4.) Revelation is concerned with the rewarding of the prophets (11:15f), and this is positively the time of the judgment of Israel (Daniel 12:2-13).
5.) Revelation 7 and 14 speak of “the first fruits” of those redeemed unto God from men, (First generation Christians!), and they are Jews, and they are those who came out of the Great Tribulation. Jesus undeniably posited the Great Tribulation for the first century (Matthew 24:34). Therefore, since the salvation and vindication of the 144,000 is directly related to the first century – and specifically to the events surrounding A. D. 70 – this posits Revelation in that framework.
There is a wealth of additional evidence to prove that Revelation is undeniably dealing with martyrs who died before A.D. 70. (It is sometimes argued that since Revelation 17 says Babylon had a cup full of the blood of the martyrs of Jesus, that this proves that Revelation is not concerned with the vindication promised by Jesus in Matthew 23. This overlooks the fact Revelation 17 speaks of two classes of people, i.e. “The saints” and “the martyrs of Jesus.” There are two definite articles in the text “the saints” and “the martyrs of Jesus.” Furthermore, the word “saints” is commonly used for Old Covenant saints (See the Psalms).
Since this is true, then since Jesus said that all of the blood of all the martyrs up to the time of the death of his apostles and prophets would be vindicated in the judgment of Israel in A.D. 70, this is prima facia demonstration of the early date of Revelation, and vindication of the preterist paradigm.
SUMMARY AND CONCLUSION
There is so much more we would like to say, but space forbids. (For instance, we would love to develop the concept of “the war” introduced by Kistemaker. He contends that the references to “the war” must be advert to the end of time. On the contrary, the entire theme of “the war” in Revelation is drawn from Isaiah 2-4, which is an undeniable prophecy of the last days, terminating in “the war” of A.D. 70. See my Babylon book for a fuller discussion of this.
In addition, we would like to develop the theme of the consummation of the vengeance of God (Rev. 11, 15). God’s vengeance would be finished in the pouring out of the seventh vial against Babylon. Yet, Jesus said God’s vengeance would be finished in the judgment of Israel in A.D. 70 (Luke 21:22).
What we have done however, is to show:
1.) The total inconsistency between Mathison, who holds to an early date of Revelation and an application to the judgment of A.D. 70, and Kistemaker. It must surely be disturbing to those who know of Mathison’s convictions on the matter that he chose to use Kistemaker to write on Revelation. Make no mistake, the differences and disagreements between Kistamaker and Mathison are not minor issues, they involve the crux interpretum of the book itself.
Thus, for Mathison to utilize Kistemaker to “make his case” against preterism smacks of “the ends justify the means.” Mathison rejects virtually everything that Kistemaker has to say about Revelation, and Kistemaker likewise rejects Mathison’s paradigm, yet, Mathison chose Kistemaker to present what Mathison believes is false, in order to refute Preterism. This, just from a methodological perspective, is deeply disturbing.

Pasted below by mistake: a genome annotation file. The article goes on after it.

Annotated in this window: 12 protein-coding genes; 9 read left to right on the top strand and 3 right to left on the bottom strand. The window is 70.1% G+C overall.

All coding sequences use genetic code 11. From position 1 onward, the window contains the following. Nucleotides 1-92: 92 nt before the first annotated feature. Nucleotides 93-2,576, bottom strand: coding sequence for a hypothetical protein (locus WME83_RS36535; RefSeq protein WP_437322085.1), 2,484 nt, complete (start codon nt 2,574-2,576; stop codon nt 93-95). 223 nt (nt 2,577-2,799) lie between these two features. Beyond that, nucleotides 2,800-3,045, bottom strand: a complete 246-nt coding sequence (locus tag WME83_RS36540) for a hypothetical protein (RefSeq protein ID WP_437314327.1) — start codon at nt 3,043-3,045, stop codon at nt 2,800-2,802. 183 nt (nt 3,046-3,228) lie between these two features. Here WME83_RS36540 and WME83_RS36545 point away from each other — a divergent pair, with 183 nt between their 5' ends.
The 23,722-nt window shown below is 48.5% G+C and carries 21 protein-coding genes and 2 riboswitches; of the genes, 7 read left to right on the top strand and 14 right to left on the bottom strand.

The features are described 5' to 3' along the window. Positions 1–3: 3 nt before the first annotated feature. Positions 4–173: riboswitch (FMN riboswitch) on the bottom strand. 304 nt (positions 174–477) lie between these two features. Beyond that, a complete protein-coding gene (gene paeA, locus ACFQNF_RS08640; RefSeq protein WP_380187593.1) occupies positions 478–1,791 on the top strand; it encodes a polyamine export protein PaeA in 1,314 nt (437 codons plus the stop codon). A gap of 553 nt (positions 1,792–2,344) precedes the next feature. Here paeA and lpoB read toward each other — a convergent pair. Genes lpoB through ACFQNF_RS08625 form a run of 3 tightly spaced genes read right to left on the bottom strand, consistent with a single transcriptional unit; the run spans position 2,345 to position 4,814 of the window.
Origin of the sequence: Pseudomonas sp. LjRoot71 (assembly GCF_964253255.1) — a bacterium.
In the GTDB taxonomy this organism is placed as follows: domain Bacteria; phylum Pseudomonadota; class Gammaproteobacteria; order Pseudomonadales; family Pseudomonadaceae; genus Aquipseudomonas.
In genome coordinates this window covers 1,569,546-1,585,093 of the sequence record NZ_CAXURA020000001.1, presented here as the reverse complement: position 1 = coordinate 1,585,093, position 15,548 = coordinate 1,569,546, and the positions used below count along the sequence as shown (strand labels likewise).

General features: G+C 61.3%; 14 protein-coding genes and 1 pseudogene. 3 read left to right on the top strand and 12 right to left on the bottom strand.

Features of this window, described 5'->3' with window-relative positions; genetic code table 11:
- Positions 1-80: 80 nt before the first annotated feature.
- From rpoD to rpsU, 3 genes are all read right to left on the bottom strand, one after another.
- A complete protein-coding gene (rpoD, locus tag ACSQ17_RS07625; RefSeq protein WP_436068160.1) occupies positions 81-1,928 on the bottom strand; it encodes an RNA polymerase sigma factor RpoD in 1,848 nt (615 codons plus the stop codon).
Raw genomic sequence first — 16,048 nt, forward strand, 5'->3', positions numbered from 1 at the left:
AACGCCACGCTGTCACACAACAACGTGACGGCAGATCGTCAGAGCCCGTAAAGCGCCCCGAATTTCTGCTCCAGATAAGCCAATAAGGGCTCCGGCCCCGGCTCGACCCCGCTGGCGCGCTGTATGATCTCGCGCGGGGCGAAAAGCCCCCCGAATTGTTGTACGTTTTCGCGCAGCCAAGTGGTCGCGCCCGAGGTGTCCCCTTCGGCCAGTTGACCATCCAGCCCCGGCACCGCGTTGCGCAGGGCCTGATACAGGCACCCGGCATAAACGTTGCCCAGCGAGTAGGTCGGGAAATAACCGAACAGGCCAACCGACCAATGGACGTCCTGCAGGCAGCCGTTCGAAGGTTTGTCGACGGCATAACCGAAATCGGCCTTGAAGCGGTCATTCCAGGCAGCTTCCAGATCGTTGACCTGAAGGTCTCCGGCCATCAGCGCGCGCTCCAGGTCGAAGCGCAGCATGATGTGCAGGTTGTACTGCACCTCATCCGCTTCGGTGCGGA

2.) We have shown that Kistemaker’s use of the internal evidence of Revelation violates the wording of the text itself. He is guilty of making blatantly false statements about the text.
3.) We have shown that Kistemaker, like so many others, depends heavily on the tenuous testimony of Iranaeus to support his view. Yet, as Gentry and Mathison show, Iranaeus was highly unreliable.
4.) We have shown that Kistemaker’s position negates the “audience relevance” of Revelation. Yet, Revelation was written to real people, experiencing very real persecution. The Apocalypse promised them relief at the parousia. Any attempt to delay, postpone, or extrapolate that promise centuries into the future, far removed from any relevance to those suffering saints, is an injustice to the inspired text.
5.) We have shown that Kistemaker’s attempts to negate the temporal indicators of Revelation are misguided. His appeal to kairos is patently false.
6.) We have shown that Kistemaker must ignore or distort the clearly stated theme of Revelation – the judgment of those who killed the Lord – to sustain his thesis.
7.) We have shown that the persecution in Revelation had a Jewish source, and that this best fits the early date of Revelation. Kistemaker would so “moralize” the idea of persecution in Revelation that it has no historical source, and no objective identity.
8.) We have shown that Kistemaker must ignore, or distort, the consistent testimony of scripture about the time and setting of the vindication of the martyrs in order to refute preterism.
9.) As a corollary to #6, we have shown that Kistemaker must be able to prove conclusively that the martyrs of Revelation cannot be any of the martyrs prior to A.D. 70, since Jesus said that all the martyrs from Creation to the death of his apostles and prophets would be vindicated in the A.D. 70 judgment. Yet, the testimony of Revelation undeniably includes Old Covenant prophets and saints. This alone disproves Kistemaker’s view.
10.) We have shown that the promise of the resurrection, that serves as the ultimate climax of the Apocalypse at the end of the millennium, was “the hope of Israel.” Kistemaker either does not see this, or is unwilling to see it. Yet, the hope of the resurrection belonged to Israel after the flesh. This means that however you interpret Revelation, you must keep it within the context of the last days of Israel. To ignore this foundational Truth is to be doomed to improperly interpret Revelation. This is precisely what Kistemaker has done.
In conclusion, Kistemaker has failed to establish his case for a late date and future application of Revelation. He has utterly failed to refute the preterist paradigm. We fully concur with Mathison that the evidence for the early date of Revelation is “decisive.”